I'm trying to write an essay about teenagers and modern society (I'll spare the details), and I am looking for a word that describes the attitude of both caring about everything (eg. Marks, Social Standing, Achievements), and yet not caring about everything (eg. not doing homework, procrastinating, purposefully aggravating others) The word would describe a person expressing both attitudes at the same time.

Anyone have any ideas?

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    Welcome to the ELU :-). Details are welcome when they provide context. It is always helpful to include your research/reasoning, perhaps to let others know which are the words that seem like they would fit the context, but are not what you are looking for.To find out more about how the site works you can have a look at the help centre page. IMO the question is fine with minor edis.
    – Lucky
    May 2, 2015 at 4:20
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    Surely, everyone cares about some things but doesn't care about others, not just teenagers.
    – user323578
    Apr 15, 2019 at 12:42

9 Answers 9


You might manage to express that idea with insouciant which is such a self-concious sort of word that although it means 'devil-may-care' it implies a bit of an act.

Otherwise perhaps a paradox: 'deliberately unperturbed', 'with studied indifference', 'puritanically laid-back'. Mix and match until it resonates.

//Insouciant 1829 careless, indifferent, unconcerned. [Shorter OED gives fr and eng pronunciation for which I don’t have the symbols;; try “in-‘sooss-eant” for eng..]


Teenagers are notorious for being contradictory.
Teenagers have a tendency to be paradoxical. They say one thing, but do another

According to Collins Dictionary:

1. a seemingly absurd or self-contradictory statement that is or may be true ⇒ religious truths are often expressed in paradox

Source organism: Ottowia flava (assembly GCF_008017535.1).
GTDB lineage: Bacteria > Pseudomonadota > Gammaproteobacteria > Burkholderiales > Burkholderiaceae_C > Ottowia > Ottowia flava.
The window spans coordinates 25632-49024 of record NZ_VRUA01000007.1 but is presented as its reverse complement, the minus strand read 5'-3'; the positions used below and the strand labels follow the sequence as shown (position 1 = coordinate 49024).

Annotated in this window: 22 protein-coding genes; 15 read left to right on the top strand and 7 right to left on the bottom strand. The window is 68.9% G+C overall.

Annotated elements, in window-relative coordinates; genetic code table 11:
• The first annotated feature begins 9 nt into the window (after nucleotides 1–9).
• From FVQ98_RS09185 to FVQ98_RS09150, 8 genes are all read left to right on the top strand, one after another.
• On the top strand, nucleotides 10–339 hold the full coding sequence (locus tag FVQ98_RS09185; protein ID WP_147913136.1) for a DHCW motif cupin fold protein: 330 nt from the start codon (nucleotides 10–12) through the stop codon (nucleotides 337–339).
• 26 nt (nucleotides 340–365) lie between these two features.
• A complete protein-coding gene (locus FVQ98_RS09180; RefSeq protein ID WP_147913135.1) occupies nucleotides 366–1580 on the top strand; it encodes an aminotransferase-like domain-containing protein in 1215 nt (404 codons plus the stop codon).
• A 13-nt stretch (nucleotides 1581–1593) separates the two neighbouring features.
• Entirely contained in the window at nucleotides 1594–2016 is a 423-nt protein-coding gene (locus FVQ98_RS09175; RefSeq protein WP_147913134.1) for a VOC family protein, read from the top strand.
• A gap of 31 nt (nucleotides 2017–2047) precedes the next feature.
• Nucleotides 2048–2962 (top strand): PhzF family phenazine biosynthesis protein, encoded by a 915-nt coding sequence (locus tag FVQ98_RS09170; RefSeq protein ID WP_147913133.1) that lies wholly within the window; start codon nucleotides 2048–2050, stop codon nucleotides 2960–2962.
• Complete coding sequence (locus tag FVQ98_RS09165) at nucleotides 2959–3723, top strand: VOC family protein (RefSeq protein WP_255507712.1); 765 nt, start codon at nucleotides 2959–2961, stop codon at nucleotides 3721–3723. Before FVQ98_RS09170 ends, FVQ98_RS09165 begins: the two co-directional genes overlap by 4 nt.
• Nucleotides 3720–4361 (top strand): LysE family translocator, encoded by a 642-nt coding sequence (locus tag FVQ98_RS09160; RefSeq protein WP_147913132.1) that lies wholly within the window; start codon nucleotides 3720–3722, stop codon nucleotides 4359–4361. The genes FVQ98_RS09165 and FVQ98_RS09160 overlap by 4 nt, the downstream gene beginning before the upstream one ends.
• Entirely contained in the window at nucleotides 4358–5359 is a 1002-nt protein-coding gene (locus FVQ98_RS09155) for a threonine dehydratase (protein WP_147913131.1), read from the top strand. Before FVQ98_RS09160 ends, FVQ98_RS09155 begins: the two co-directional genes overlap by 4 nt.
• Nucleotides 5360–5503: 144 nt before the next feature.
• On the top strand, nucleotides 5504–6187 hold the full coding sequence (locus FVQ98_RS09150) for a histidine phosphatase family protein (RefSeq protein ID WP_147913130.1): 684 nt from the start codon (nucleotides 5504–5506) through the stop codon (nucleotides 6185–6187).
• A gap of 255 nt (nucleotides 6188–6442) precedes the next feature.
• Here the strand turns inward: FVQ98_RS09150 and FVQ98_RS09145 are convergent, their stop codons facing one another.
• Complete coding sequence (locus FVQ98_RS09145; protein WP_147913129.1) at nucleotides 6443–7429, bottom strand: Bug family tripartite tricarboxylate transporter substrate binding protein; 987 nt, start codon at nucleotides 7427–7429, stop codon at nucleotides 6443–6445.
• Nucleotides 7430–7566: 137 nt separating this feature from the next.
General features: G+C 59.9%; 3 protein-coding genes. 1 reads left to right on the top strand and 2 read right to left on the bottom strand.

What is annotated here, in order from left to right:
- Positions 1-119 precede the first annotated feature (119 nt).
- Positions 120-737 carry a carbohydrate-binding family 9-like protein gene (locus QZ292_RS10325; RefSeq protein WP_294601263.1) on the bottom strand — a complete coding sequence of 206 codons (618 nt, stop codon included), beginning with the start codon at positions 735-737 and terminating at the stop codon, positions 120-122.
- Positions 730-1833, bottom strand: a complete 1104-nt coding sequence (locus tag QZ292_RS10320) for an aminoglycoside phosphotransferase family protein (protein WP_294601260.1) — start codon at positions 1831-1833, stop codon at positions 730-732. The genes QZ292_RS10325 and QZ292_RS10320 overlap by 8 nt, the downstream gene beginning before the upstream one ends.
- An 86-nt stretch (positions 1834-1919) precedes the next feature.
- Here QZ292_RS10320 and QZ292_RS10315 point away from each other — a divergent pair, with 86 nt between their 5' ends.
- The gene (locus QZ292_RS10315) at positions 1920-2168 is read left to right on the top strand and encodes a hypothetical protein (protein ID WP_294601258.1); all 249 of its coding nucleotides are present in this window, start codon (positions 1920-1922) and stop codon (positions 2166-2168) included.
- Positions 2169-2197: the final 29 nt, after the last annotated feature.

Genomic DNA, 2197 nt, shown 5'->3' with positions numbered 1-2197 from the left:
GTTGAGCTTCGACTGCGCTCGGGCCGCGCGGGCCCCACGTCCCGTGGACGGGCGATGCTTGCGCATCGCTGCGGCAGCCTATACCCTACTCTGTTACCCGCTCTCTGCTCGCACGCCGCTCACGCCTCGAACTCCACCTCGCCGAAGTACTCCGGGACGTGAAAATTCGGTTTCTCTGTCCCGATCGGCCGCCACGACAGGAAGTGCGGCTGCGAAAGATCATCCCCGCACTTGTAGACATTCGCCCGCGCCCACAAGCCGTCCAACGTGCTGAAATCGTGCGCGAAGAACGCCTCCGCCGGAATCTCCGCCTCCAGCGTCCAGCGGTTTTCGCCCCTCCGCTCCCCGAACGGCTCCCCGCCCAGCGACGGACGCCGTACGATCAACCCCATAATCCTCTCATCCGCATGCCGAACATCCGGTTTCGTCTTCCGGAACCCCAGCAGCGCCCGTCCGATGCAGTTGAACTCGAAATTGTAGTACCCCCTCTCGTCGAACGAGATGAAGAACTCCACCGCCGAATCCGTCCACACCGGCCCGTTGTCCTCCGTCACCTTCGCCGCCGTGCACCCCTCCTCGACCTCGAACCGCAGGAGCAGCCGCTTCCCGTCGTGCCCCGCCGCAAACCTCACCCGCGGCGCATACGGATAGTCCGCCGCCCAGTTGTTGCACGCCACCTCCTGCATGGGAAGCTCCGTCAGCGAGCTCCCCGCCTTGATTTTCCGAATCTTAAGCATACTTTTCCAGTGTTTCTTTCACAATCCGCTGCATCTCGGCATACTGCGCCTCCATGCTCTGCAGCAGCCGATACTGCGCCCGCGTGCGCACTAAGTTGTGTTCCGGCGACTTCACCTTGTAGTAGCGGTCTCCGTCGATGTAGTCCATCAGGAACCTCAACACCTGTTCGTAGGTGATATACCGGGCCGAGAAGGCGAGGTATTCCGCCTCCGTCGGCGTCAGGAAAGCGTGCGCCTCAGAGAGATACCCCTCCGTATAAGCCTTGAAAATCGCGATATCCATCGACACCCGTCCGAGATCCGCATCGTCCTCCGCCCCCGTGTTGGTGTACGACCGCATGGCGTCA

2. a self-contradictory proposition, such as I always tell lies
3. a person or thing exhibiting apparently contradictory characteristics


While I'm not certain there is a specific word to sum that up (the suggestions thus far are wonderful,) I would recommend considering something concerning the anxiety-resistance cycle that has become quite common among youths.

There is a great deal of anxiety surrounding all aspects of their lives and pressure to do well, but there is also often a paralysis that comes with this. This can be true even if the individual doesn't show or feel the symptoms readily associated with anxiety.

Check out https://www.life-with-confidence.com/procrastination-can-be-signs-of-anxiety.html it has some excellent descriptors that you may find useful.



Having feelings both for and against the proposition.


I agree that it will probably be difficult to find a single word for this. How about "steady half-heartedness" or "courteous ennui"?


You can try indifference or nonchalance.

Also, superficial

Concerned with or comprehending only what is apparent or obvious; not deep or penetrating emotionally or intellectually


Answering this much later for future interest: Nonplussed gets at your question - it means both disconcerted / perplexed and not bothered or suprised (chiefly US) However, the problem with nonplussed is exactly the fact that it has two meanings. It almost always requires a follow up to explain which meaning you meant.


Nonchalant sounds about right considering the expression of caring or not caring

For instance,

The lady waved to the teenager and he looked at her in a nonchalant manner and head nodded as a response to her polite and friendly wave.


From the descriptions given (someone who cares about the rewards, but doesn't care about the work to get there), this sounds like an opportunist,

one that is opportunistic or that practices opportunism [from the link: the art, policy, or practice of taking advantage of opportunities or circumstances often with little regard for principles or consequences] [and the example given] a slick, shady, amoral opportunist who has only one desire: to get through life without a day of labor

On a side note, I would figure every generation makes such comments about the youth.

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